Wednesday 20 August 2014

Miniature masterpieces are a big hit with designer Kennedy

Bairbre Power

Published 11/10/2013 | 04:00

  • Share
Louise Kennedy at the opening of the fashion exhibition in the Chester Beatty Library, Dublin Castle

IT JUST goes to show that fashion is cyclical. Double peplums, ornate tassels, delicate beading and the allure of draped fabrics – not the latest collection for AW13, but all popular 100 years ago.

  • Share
  • Go To

They can be seen in the new Costumes Parisiens fashion plates exhibition at the Chester Beatty Library in Dublin Castle, which includes costumes from the Ulster Museum in Belfast.

The exhibition was opened by leading Irish designer Louise Kennedy, who recently celebrated 30 years in business. She acknowleges the importance of the Chester Beatty fashion plates collection for inspiration for her own designs.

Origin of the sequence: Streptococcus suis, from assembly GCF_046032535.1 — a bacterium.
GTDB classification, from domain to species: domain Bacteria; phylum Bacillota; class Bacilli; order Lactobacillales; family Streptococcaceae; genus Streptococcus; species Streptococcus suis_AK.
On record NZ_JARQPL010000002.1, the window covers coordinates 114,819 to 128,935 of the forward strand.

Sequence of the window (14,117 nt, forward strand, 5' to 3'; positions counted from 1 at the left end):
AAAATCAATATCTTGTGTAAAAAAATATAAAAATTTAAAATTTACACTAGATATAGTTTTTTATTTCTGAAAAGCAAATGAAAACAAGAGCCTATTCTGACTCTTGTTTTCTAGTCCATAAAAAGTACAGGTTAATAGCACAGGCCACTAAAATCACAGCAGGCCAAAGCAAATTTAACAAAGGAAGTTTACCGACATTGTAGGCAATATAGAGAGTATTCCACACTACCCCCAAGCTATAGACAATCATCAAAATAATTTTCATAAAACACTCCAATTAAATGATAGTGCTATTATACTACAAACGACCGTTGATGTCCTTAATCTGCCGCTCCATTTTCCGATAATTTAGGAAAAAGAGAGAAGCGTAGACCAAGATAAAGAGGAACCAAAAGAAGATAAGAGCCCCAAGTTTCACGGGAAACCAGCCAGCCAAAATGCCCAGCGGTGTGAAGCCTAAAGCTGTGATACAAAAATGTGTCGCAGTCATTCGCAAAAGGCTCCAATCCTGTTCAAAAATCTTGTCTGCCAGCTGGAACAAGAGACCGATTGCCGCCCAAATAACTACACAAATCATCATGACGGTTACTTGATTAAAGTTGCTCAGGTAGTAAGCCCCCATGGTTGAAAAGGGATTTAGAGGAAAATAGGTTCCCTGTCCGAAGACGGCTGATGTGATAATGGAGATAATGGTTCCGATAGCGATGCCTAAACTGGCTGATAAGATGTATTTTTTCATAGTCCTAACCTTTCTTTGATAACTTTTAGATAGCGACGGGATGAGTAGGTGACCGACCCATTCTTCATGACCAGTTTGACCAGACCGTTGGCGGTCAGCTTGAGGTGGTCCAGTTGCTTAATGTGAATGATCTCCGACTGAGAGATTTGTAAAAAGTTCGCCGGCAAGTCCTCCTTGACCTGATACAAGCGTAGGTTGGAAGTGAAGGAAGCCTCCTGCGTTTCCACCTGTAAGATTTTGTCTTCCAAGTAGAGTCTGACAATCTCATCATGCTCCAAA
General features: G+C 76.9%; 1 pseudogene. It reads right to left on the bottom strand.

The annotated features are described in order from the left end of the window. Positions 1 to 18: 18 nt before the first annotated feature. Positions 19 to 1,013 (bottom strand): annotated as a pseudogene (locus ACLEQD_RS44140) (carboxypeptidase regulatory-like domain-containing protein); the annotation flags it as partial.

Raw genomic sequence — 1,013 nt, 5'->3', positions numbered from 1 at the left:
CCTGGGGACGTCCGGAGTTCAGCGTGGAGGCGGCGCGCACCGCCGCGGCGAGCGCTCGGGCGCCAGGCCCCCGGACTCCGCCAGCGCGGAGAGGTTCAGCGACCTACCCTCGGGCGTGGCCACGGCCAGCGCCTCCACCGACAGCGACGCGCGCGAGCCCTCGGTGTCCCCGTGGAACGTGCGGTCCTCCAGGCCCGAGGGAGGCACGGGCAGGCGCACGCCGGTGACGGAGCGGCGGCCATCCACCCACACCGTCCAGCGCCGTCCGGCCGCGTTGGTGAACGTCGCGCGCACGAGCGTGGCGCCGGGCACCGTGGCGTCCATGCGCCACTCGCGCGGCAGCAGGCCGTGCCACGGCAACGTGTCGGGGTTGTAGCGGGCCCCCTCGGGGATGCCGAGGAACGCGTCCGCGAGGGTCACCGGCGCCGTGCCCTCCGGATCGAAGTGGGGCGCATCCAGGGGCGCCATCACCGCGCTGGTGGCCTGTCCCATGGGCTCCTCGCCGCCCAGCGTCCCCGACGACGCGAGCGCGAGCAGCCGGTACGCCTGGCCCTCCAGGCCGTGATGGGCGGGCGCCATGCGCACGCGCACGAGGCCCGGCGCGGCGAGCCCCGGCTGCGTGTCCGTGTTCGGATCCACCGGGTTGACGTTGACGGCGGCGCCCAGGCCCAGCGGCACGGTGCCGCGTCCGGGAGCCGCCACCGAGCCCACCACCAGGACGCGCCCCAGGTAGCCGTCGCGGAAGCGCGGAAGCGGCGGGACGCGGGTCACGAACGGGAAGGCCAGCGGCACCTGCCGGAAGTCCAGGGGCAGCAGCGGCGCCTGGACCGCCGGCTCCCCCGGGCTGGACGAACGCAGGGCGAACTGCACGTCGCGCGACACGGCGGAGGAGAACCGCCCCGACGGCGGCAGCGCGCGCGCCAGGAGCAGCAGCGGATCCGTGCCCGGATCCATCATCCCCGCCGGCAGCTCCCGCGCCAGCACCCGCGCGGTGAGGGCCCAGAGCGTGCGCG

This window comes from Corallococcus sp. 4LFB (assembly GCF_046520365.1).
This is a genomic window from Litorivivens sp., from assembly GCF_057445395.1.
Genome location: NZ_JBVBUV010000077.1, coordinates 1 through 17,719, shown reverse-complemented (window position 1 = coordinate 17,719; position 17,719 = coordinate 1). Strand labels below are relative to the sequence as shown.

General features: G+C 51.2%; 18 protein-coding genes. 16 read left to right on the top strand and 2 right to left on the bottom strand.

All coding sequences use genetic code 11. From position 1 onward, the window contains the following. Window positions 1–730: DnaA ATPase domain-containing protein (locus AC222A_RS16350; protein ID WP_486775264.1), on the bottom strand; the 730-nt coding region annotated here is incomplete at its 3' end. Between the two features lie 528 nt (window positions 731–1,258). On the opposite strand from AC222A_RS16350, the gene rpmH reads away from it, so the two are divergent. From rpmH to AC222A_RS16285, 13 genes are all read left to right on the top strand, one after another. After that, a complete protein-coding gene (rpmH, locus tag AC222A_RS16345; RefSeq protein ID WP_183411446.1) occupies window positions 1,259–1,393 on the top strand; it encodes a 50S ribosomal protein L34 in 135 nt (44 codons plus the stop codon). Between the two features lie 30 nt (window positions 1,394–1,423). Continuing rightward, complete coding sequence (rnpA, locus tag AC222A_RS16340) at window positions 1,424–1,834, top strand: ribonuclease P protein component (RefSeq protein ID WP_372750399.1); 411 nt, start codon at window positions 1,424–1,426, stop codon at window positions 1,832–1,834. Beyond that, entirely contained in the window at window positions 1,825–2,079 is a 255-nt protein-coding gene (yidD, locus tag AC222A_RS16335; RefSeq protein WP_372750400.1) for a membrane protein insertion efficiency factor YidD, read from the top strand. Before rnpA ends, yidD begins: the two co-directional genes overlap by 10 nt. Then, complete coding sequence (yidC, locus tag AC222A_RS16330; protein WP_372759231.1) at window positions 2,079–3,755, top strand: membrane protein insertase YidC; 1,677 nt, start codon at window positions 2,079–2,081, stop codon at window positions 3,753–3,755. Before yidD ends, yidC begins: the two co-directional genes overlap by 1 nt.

She said there was "no better period than early 20th Century", when so many advances were made.

There were changes in silhouette as women got out of rigid clothes and Edwardian corsets to explore clothes for various times of the day – outfits for golf, tennis, garden parties, even 'visiting' clothes.

Alfred Chester Beatty, the Irish-American mining magnate and millionaire who was called the "King of Copper", bequeathed his collection of Oriental art and books to the Chester Beatty Library in Dublin.

It was his fashion-conscious wife, Edith Dunn, who prompted her husband to acquire the 'Journal des Dames et des Modes' and the prized fashion plates which capture the slender silhouettes and vibrant colours of the time.

The exhibition includes plates by artists like Charles Martin, George Barbier and Bernard Boutet de Monvet.


One hundred years ago, fashion was a major export in France and the plates were regarded as miniature masterpieces. They were sketched in pen, ink and watercolour before the composition was engraved into a copper plate and the image was printed on handmade paper.

There will be a series of lectures, public films and workshops held to complement the exhibition, which runs until March 30 next year.

Irish Independent

Read More

Editors Choice

Also in Style